DevOps Is Undead

Cliff
Cliff
May 18, 2016 · 4 min read

The technology world moves fast, and as disciplines get disrupted we are often exhorted to consider them as dead. The most recent example of which being this elegy for DevOps. The problem with declaring DevOps — or any other field of employment, for that matter — dead is that it’s reductive to the point of meaninglessness. If DevOps is dead then what happens to the people doing DevOps? My take is that DevOps was a philosophy before it was a job title, the cloud — by way of managed services — is eating outsourcing, and because of this the DevOps team is needed now more than ever. But maybe they could simply do with a new name.

In the bad old days of legacy IT before DevOps or the cloud if you had to deploy some software into production you’d usually have some sort of process to follow that went like so: fill out some sort of capacity request where you had to estimate how many servers you’d need, specify which of the approved production platforms you needed (Java 1.4 or Java 5?) and of course you’d have to assign a cost center for the expenditure. If it got approved, you’d have to wait until IT Ops made their quarterly bulk server buy. And then, once it came time to deploy you’d need to fill out a change management form, detailing all the actions you were planning to take to push your code into production. And all these forms were likely excel spreadsheets or worse. Or, if you were friendly with the right person on the ops side of the house, you could lay your hands on someone else’s underused gear and bypass that whole awful process.

These processes existed because the goals and alignments of the teams were fundamentally at odds. Software and product development are measured and judged on the features and quality of what they ship. IT Ops is judged on uptime and the availability of the production environment. The incentives here are at odds, hence: bureaucracy and politics. This was the world that the DevOps movement was originally trying to adjust, albeit from primarily an organizational perspective. DevOps aims to break down the silos that are seen as the cause of stymied development.

And alongside the DevOps movement came the cloud, starting in the form of AWS. AWS, and indeed all cloud products are distinct from what came before them in that they are delivered as a managed service. Managed hosting had been around for a while, of course, but the big difference with AWS was its insistence on automating the delivery of the service which had and is still having a transformative effect on how businesses consume technology.

Outsourcing has as checkered a history of success as the legacy IT model, and for similar reasons. When a company chooses to outsource some function, it’s very easy for the company and the outsourcing firm to become misaligned in their objectives. Typically a project manager will be appointed to specify exactly what the outsourcing firm is to deliver. It’s painful and as often as not the work product won’t live up to the specifications, but even when it does those specifications are apt to be imprecise.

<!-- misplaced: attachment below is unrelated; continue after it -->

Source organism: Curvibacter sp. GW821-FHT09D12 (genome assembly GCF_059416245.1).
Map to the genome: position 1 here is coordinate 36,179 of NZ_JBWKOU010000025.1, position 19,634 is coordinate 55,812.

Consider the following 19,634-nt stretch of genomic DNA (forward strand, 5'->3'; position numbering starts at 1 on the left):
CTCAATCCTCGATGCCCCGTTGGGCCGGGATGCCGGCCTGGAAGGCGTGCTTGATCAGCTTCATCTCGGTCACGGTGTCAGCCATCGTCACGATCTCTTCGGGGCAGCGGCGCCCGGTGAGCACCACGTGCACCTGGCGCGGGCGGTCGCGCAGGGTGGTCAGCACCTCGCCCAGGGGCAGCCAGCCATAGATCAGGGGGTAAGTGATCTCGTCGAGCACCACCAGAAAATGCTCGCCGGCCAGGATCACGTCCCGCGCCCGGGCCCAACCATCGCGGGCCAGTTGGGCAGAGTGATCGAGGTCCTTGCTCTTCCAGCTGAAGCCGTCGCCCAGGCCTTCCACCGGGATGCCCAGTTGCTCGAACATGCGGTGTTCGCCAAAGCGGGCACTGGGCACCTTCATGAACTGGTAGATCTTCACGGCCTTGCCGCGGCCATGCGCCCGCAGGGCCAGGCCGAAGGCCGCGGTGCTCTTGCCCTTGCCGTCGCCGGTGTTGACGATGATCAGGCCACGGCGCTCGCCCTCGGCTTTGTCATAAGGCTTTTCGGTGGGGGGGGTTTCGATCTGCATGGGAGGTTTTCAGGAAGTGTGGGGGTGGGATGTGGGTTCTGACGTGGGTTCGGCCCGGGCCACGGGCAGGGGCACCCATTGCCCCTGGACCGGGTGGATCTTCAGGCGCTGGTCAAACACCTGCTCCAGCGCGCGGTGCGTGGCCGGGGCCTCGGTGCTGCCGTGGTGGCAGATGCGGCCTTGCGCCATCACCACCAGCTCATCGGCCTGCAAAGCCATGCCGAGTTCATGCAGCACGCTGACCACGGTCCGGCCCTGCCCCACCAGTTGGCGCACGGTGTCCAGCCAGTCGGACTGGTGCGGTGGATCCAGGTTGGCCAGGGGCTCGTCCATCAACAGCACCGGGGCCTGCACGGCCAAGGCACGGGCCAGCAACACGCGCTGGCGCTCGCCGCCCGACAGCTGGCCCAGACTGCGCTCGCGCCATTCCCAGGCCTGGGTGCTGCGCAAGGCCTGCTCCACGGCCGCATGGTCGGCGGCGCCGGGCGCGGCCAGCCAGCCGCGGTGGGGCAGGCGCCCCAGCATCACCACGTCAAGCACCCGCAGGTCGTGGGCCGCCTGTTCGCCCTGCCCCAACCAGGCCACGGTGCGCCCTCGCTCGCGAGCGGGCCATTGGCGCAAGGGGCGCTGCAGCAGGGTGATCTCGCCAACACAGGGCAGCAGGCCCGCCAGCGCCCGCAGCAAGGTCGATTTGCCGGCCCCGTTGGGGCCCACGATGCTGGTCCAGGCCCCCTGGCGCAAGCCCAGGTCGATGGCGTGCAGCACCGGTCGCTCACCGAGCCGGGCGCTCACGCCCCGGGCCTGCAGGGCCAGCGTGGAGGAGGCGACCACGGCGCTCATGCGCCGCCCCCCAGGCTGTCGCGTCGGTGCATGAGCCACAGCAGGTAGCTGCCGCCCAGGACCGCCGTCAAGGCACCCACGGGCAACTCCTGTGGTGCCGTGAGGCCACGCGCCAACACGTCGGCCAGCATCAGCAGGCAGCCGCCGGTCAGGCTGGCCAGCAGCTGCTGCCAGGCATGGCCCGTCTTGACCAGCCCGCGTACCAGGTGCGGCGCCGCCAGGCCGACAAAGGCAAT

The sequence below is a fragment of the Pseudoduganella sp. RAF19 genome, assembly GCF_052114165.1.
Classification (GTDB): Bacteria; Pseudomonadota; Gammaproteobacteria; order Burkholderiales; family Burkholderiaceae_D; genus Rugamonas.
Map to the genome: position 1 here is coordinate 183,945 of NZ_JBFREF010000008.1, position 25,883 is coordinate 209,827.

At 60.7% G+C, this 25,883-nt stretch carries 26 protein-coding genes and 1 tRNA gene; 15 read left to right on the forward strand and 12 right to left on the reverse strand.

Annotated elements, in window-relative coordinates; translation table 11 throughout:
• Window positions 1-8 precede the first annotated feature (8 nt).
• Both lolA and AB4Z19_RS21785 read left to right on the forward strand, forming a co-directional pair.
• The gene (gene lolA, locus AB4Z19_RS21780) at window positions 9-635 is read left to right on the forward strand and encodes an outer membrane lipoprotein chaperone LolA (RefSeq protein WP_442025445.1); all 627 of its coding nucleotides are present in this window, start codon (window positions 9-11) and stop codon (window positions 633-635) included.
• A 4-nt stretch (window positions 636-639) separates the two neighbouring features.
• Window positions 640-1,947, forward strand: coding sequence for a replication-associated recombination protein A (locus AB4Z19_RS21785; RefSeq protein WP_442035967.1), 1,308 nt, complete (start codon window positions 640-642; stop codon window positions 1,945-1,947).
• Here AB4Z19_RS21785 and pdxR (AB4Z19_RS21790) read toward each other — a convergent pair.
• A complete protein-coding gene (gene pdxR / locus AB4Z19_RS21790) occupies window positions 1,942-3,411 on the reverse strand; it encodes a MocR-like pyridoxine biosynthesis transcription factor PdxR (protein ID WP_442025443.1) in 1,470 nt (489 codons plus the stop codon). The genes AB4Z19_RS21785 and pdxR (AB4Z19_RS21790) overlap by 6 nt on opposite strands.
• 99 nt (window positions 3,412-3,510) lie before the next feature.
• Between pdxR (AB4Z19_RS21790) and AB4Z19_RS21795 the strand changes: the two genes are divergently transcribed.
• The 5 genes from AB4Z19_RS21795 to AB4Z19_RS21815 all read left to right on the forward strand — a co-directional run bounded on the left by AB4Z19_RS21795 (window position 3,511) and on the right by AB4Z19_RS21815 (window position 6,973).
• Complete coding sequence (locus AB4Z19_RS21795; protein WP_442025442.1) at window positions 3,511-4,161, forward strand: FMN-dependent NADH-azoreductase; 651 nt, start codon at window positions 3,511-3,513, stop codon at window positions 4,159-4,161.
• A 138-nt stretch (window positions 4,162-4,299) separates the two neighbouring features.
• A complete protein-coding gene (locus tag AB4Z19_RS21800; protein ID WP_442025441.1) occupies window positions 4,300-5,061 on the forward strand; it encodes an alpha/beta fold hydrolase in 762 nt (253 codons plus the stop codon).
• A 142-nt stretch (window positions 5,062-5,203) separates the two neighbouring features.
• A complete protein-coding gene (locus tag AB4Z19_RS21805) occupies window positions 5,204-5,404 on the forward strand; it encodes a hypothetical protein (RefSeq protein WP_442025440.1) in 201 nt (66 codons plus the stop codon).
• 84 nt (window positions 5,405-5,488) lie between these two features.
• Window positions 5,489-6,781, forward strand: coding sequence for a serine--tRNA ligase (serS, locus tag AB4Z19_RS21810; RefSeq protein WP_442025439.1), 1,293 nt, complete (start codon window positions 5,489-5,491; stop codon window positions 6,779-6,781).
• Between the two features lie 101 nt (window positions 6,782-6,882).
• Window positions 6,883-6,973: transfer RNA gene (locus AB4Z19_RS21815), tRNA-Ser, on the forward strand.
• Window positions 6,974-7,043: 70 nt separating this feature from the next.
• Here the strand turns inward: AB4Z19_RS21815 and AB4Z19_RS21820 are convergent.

The cloud, and in particular any of the *aaS type of businesses, get around this by specifying what they do, up front, as an API. The API encodes the capabilities of the product and how it is to be consumed. If the customer can work with that, then perfect. If not, there’s no love lost: the customer has invested minuscule time and effort into evaluating the service.

The efficiency gained from this model is akin to the industrial revolution — existing businesses can effectively outsource non-core functions, and new businesses that get started automatically reach for cloud based solutions rather than bring extra complexity in house. This drastically lowers the amount of start up capital new businesses require.

The Cambrian explosion of managed services has created a great deal of noise in the marketplace. Even discounting external vendors, AWS now includes hundreds of individual services. It’s a dizzying array of options, and developers can approach them in one of two ways: they can either integrate these services in an ad hoc manner, taking what they need as they encounter problems. Or they can treat the slew of managed services as a platform that ought to be carefully considered and architected.

This is already what the DevOps team is doing — platform engineering. Done poorly, the platform becomes a morass that the development team constantly fights against. These failures of platform lead to lengthy and expensive re-architecting initiatives and endless migration. Well executed platforms enable development teams to focus on solving customer problems instead of worrying about the extrinsic concerns of repeatable and reliable code delivery. To analogize to manufacturing: if the developers are the product designers, the DevOps are the industrial engineers who build and maintain the assembly line. Only together can they enable a company to build product with the speed and quality demanded by the market today.

So DevOps isn’t dead, indeed the philosophy is what has guided us to this very point in time. And the only thing managed services are killing is wasteful misadventures in outsourcing. And to those DevOps who endlessly admonish us that DevOps isn’t a title: just call yourself Platform Engineers already.


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Cliff

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Cliff

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